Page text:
Comedy film ‘Men of Plastic’ takes on serious subjects related to plastic surgery industry
It is no secret that a nip and tuck is widely associated as part of the K-beauty regime.
Over the past two decades, Apgujeong-dong — an upscale neighborhood in Gangnam District, southern Seoul, has fashioned itself as the beauty belt of Asia with plastic surgery clinics on nearly every block of the neighborhood.
And how this area became what it is today is quite the story, albeit not a pretty one. Comedy film “Men of Plastic” tells that story from the perspective of money-hungry individuals who pioneered the now-lucrative empire.
The film set in 2007 is about an ambitious businessman, portrayed by Ma Dong-seok, in Apgujeong who has a “killer idea” to open a 15-story plastic surgery clinic by partnering with a skilled plastic surgeon whose medical license has been suspended, portrayed by Jung Kyung-ho.
Once the two pair up, nothing stands in their way up to the top, and the film takes audiences through a series of real controversies that have and continue to haunt the local plastic surgery industry such as ghost surgeries (the substitution of surgeons without the patient’s knowledge and permission while they are under anesthesia), unlicensed doctors, jarring marketing methods, plastic surgery tourism, illegal handouts of propofol (a short-acting sedative) and cosmetic filler fraud.
But how these events are presented in relation to the protagonists who lack any moral sense in the face of money, makes the film feel insensitive rather than funny.
“Men in Plastic” is meaningful in that, whether or not it was the intention, it highlights decades-old problems like beauty as a commodity and rigid physical standards — both of which Korean society is still in sore need of some reflection on.
“Men in Plastic” opened in local theaters on Nov. 30.
Below are excerpts from interviews with “Men of Plastic” actors Jung and Oh Na-ra, who plays the head of the plastic surgery clinic’s consultation office, with the local press on Nov. 29 and 30.
Q: What meaning does the location of Apgujeong-dong have to you?
Jung: In my mind, it is a place full of lust and desire. It is filled with people who want to succeed in life. I can even feel that passion when I am sitting at a cafe in the neighborhood.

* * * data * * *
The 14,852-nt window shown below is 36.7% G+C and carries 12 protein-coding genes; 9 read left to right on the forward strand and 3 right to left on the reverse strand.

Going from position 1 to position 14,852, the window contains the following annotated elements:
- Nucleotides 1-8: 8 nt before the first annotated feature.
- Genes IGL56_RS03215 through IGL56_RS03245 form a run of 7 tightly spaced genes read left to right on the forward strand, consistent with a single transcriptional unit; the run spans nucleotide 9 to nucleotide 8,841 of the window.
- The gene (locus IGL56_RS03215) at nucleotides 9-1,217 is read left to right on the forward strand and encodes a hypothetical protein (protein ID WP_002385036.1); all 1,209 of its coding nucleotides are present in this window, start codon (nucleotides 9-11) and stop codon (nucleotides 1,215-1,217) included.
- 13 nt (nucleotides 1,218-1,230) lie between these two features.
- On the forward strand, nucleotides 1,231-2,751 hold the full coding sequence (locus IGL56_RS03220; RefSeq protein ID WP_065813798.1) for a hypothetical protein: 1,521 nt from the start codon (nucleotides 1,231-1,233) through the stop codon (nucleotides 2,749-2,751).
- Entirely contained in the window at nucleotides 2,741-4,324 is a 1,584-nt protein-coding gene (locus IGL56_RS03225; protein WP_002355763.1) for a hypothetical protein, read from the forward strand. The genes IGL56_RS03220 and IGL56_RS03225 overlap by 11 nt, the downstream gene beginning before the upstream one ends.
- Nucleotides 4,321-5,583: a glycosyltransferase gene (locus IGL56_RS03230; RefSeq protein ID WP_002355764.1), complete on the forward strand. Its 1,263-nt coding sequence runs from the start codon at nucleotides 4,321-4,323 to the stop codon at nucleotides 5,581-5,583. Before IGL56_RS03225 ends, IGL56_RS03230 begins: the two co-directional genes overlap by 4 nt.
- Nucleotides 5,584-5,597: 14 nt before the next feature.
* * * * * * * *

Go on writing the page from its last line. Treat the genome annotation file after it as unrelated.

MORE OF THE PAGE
Oh: When I was young, I held this romantic ideal of the neighborhood. Whenever I had a chance to go there, I would put on my best, most fancy clothes, with a sort of fluttery heart. Now, the place feels a bit more comfortable to me and has become a place where I can just have a nice cup of coffee with friends. I am very thankful and proud of ow far that I have come.
How was working with Ma Dong-seok (also known as Don Lee)?
Jung: I met Ma some 20 years ago, before either of us had debuted as actors. I had wanted to work with him on set ever since, and finally got the chance in this movie. What amazed me the most about Ma is his appreciation for the staff and fellow actors. He produces a lot of films including this one, and I think he has become an important figure in the local cinema industry as a person who opens up new opportunities for talented underdogs.
Oh: Acting with Ma was like nothing that I had experienced before. He is such an unique actor with this unexpected rhythm or beat of acting. I never knew what he was going to say or do on set. Just reacting to his acting produced really funny scenes.
How was acting in a comedy film?
Jung: It was difficult. I think comedy is actually one of the hardest genres to act in. A lot of the lines in “Men of Plastic” were written like a script for YouTube. Many comedic scenes were difficult to approach because they were so hard to prepare for. I felt like sometimes, there was no way I could practice certain scenes beforehand — it had to be just done on the spot with the flow of the actors present.
Oh: Comedies are hard because everyone has to find it funny, not just me or the people on set. I am the sort of actor who prepares ad-libs in advance. So for this film, I studied the script closely and wrote in ad-libs like real lines. It is at times like this when I again realize how difficult the jobs of comedians must be. It certainly helped that I had opportunities to appear on the variety show “Sixth Sense” (2020). What also helped was my time in musical theater earlier in my career. I was cast in several romantic comedies in those days, and what I learned was that the most important thing about comedy was confidence. You have to believe that what you are saying is funny and you have to convince the audience to laugh with you.
How would you describe your characters and were there any specific people that you were inspired for the parts?
Jung: My character, Ji-woo, is a sensitive, selfish and a bit of a cold doctor, actually much like my previous role in the tvN drama “Hospital Playlist” (2020-21). I did have concerns about taking on such a similar role, but after discussions with the movie’s director, I made up my mind to do it. After all, it isn’t the occupation of my characters that matter. Ji-woo was not only inspired, but I believe actually based on a real person. I had a chance to meet with him and we had a few drinks together as well. He is still in the plastic surgery industry.
Oh: My character Mi-jeong is the head of the plastic surgery clinic’s consultation office. She is a smooth talker, and she sort of hides behind her loud voice to conceal her true self. You can never tell if what she is saying is real or not, but she gets people to believe in her words. In that sense, she is sort of mysterious.
BY LEE JIAN [firstname.lastname@example.org]